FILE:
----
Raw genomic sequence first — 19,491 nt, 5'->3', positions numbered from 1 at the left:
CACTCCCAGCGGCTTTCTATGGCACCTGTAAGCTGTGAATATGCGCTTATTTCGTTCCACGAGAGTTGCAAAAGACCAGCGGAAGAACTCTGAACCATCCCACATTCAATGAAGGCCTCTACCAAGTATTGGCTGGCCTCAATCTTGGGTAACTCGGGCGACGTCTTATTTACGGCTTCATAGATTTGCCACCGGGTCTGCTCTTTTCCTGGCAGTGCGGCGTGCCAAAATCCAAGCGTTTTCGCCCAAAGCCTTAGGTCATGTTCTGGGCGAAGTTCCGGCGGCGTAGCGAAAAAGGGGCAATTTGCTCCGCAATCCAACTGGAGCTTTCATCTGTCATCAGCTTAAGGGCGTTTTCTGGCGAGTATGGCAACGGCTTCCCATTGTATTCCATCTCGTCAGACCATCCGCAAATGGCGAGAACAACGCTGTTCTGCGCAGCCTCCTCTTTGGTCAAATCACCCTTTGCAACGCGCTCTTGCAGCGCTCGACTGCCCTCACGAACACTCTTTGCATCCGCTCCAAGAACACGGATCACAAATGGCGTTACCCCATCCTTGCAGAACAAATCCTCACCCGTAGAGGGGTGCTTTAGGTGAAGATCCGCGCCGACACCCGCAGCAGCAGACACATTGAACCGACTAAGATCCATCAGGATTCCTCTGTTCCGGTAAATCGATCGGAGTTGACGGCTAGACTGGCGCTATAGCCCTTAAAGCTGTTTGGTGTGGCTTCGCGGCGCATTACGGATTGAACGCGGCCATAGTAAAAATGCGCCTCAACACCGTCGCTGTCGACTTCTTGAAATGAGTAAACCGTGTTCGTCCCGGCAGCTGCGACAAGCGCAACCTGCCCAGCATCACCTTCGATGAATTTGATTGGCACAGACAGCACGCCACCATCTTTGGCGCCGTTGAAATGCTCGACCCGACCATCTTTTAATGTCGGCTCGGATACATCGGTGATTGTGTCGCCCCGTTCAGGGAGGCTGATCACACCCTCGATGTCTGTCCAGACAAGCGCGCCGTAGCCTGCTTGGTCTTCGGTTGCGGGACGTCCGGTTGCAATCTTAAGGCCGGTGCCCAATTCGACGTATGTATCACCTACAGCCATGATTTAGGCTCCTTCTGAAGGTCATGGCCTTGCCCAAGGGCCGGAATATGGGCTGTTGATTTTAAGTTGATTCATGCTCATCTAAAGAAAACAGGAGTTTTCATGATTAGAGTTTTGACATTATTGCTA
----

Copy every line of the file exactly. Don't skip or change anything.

Raw genomic sequence first — 19,491 nt, 5'->3', positions numbered from 1 at the left:
CACTCCCAGCGGCTTTCTATGGCACCTGTAAGCTGTGAATATGCGCTTATTTCGTTCCACGAGAGTTGCAAAAGACCAGCGGAAGAACTCTGAACCATCCCACATTCAATGAAGGCCTCTACCAAGTATTGGCTGGCCTCAATCTTGGGTAACTCGGGCGACGTCTTATTTACGGCTTCATAGATTTGCCACCGGGTCTGCTCTTTTCCTGGCAGTGCGGCGTGCCAAAATCCAAGCGTTTTCGCCCAAAGCCTTAGGTCATGTTCTGGGCGAAGTTCCGGCGGCGTAGCGAAAAAGGGGCAATTTGCTCCGCAATCCAACTGGAGCTTTCATCTGTCATCAGCTTAAGGGCGTTTTCTGGCGAGTATGGCAACGGCTTCCCATTGTATTCCATCTCGTCAGACCATCCGCAAATGGCGAGAACAACGCTGTTCTGCGCAGCCTCCTCTTTGGTCAAATCACCCTTTGCAACGCGCTCTTGCAGCGCTCGACTGCCCTCACGAACACTCTTTGCATCCGCTCCAAGAACACGGATCACAAATGGCGTTACCCCATCCTTGCAGAACAAATCCTCACCCGTAGAGGGGTGCTTTAGGTGAAGATCCGCGCCGACACCCGCAGCAGCAGACACATTGAACCGACTAAGATCCATCAGGATTCCTCTGTTCCGGTAAATCGATCGGAGTTGACGGCTAGACTGGCGCTATAGCCCTTAAAGCTGTTTGGTGTGGCTTCGCGGCGCATTACGGATTGAACGCGGCCATAGTAAAAATGCGCCTCAACACCGTCGCTGTCGACTTCTTGAAATGAGTAAACCGTGTTCGTCCCGGCAGCTGCGACAAGCGCAACCTGCCCAGCATCACCTTCGATGAATTTGATTGGCACAGACAGCACGCCACCATCTTTGGCGCCGTTGAAATGCTCGACCCGACCATCTTTTAATGTCGGCTCGGATACATCGGTGATTGTGTCGCCCCGTTCAGGGAGGCTGATCACACCCTCGATGTCTGTCCAGACAAGCGCGCCGTAGCCTGCTTGGTCTTCGGTTGCGGGACGTCCGGTTGCAATCTTAAGGCCGGTGCCCAATTCGACGTATGTATCACCTACAGCCATGATTTAGGCTCCTTCTGAAGGTCATGGCCTTGCCCAAGGGCCGGAATATGGGCTGTTGATTTTAAGTTGATTCATGCTCATCTAAAGAAAACAGGAGTTTTCATGATTAGAGTTTTGACATTATTGCTA